Pet Health
Until now, few if any studies have looked at the link between care for sick pets and owner health. But a group of Canadian researchers has focused on pets with diabetes, and found that providing veterinary care for a pet may improve your own health as well. The group conducted a series of interviews with pet owners who had treated dogs and cats for diabetes. One participant, herself with type 1 diabetes, learned a short time ago that her cat was also diabetic. The two now cope with it together, with tandem blood monitorings and insulin injections. The study reports that patients like these report being more vigilant about their own condition because they think of their pet’s condition frequently. The benefits also include, in many cases, increased knowledge about the disease.
Somehow, when someone else’s health is at stake, it is easier to focus on doing the right thing. And for legions of pet owners, that someone is the family pet, which they view as nothing short of another family member. The study interviewed several pet owners who indicated they are more diligent about exercise for their pet’s sake—if the dog needs exercise, you’re more likely to go outside, together, and do it.
This research parallels the two-way health benefits of pet ownership seen in studies involving owners concerned with the health of their parrots. One 2005 study found some parrot owners gave up smoking so they didn't harm their pets with secondhand smoke, while a 2003 study found that owners began eating more fruits and vegetables, initially purchased for their parrots.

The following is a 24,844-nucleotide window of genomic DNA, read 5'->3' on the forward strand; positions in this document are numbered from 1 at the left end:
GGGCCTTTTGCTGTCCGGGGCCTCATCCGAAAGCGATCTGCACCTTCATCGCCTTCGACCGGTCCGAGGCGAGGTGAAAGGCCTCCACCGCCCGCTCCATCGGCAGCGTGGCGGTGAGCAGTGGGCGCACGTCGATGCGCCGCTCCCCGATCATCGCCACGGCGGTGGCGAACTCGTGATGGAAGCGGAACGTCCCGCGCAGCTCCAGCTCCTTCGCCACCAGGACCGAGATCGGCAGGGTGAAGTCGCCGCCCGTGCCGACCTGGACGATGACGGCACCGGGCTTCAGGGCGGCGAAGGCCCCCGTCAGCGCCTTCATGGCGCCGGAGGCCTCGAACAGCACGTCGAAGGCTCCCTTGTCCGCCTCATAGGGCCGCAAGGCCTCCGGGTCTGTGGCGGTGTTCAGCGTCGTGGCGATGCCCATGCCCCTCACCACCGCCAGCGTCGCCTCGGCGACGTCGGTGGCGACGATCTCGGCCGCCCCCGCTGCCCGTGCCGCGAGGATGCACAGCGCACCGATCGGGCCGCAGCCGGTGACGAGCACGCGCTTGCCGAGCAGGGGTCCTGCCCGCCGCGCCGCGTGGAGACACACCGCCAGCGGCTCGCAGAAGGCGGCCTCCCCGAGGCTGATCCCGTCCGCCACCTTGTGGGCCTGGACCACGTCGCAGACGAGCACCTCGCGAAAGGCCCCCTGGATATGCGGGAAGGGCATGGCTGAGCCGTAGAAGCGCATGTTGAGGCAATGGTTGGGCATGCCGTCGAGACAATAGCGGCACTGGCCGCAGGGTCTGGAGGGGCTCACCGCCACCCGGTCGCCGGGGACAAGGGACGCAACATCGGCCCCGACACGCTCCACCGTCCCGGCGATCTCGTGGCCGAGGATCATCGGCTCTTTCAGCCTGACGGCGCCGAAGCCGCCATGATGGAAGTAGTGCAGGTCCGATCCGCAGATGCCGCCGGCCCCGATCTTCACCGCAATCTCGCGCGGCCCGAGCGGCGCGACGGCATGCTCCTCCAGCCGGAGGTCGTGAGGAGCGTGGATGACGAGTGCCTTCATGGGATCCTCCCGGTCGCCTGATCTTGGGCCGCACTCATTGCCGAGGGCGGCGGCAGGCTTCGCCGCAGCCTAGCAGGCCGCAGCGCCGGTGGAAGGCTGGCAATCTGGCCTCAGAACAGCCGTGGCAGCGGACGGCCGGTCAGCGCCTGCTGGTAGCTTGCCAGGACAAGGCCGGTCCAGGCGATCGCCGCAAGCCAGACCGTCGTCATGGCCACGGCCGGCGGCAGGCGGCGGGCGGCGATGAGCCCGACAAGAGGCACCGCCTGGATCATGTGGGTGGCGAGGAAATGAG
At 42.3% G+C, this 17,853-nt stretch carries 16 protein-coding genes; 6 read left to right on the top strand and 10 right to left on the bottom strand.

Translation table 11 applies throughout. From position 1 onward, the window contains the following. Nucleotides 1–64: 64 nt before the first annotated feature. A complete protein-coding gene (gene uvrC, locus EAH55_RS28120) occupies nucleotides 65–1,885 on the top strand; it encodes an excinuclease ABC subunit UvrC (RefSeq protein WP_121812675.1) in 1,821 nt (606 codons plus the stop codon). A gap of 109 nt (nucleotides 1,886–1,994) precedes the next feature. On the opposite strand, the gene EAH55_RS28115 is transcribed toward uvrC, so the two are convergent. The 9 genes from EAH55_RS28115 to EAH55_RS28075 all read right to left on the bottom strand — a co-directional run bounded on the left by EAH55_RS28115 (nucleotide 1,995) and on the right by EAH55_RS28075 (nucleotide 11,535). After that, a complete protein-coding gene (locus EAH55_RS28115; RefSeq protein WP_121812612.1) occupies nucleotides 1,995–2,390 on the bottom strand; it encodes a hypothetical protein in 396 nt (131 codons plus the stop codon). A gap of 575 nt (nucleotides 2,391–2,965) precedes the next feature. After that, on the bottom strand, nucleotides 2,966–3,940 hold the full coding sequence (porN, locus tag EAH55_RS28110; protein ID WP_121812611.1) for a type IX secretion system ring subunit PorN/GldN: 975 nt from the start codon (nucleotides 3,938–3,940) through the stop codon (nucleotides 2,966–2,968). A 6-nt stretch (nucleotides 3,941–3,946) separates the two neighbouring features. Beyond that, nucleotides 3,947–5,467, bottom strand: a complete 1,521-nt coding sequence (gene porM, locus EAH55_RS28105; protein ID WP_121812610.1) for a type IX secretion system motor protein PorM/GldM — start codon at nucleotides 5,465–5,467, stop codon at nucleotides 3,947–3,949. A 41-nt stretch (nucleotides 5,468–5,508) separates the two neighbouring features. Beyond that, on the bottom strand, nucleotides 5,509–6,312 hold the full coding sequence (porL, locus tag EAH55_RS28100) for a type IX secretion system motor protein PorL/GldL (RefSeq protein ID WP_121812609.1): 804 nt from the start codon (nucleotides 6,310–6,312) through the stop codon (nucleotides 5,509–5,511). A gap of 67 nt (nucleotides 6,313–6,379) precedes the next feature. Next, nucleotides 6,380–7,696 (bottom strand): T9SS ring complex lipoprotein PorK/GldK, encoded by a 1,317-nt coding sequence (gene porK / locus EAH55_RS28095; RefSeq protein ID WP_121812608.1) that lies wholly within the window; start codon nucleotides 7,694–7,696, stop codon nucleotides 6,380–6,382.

Other research shows the company of pets can ease loneliness, but the journal Anthrozoös finds that the issue can be quite nuanced.
Most published work on the psychological health of pet owners living alone has focused on the senior population. Using a community sample of 132 adults who were living alone, the new study measured loneliness and depression while examining the interplay of three separate factors: pet ownership (pet vs. no pet), emotional attachment levels to pets, and amount of human social support.
The subjects, which included dog and cat owners as well as people without pets, completed an online survey containing measures of these three factors, plus measures of loneliness and depression. Results revealed that neither pet ownership nor attachment to pets predicted the loneliness or depression levels of individuals living alone. However, when the researchers looked at the interaction of pet ownership and human social support while predicting psychological health, it became clear that dog owners with high levels of human social support were significantly less lonely than non-owners.
Furthermore, when they looked at pet emotional attachment and human social support in the prediction of psychological health, they found that among pet owners with low levels of human social support, high attachment to pets predicted significantly higher scores on loneliness and depression.
These findings highlight the complex nature of the relationship between pet ownership and psychological health. Perhaps they suggest that pet ownership is not enough to prevent loneliness and depression, but when social interaction in a community is readily available, pet ownership can dramatically enhance one’s happiness.
Anthrozoös, 2010, Vol. 23, No. 1, pp. 5-20,; pp. 37-54,; pp. 79-91,
American J. Preventive Med., 2006, Vol. 30, No. 2, pp. 131-136

(RUNNING & FITNEWS® January / February 2011 • Volume 29, Number 1)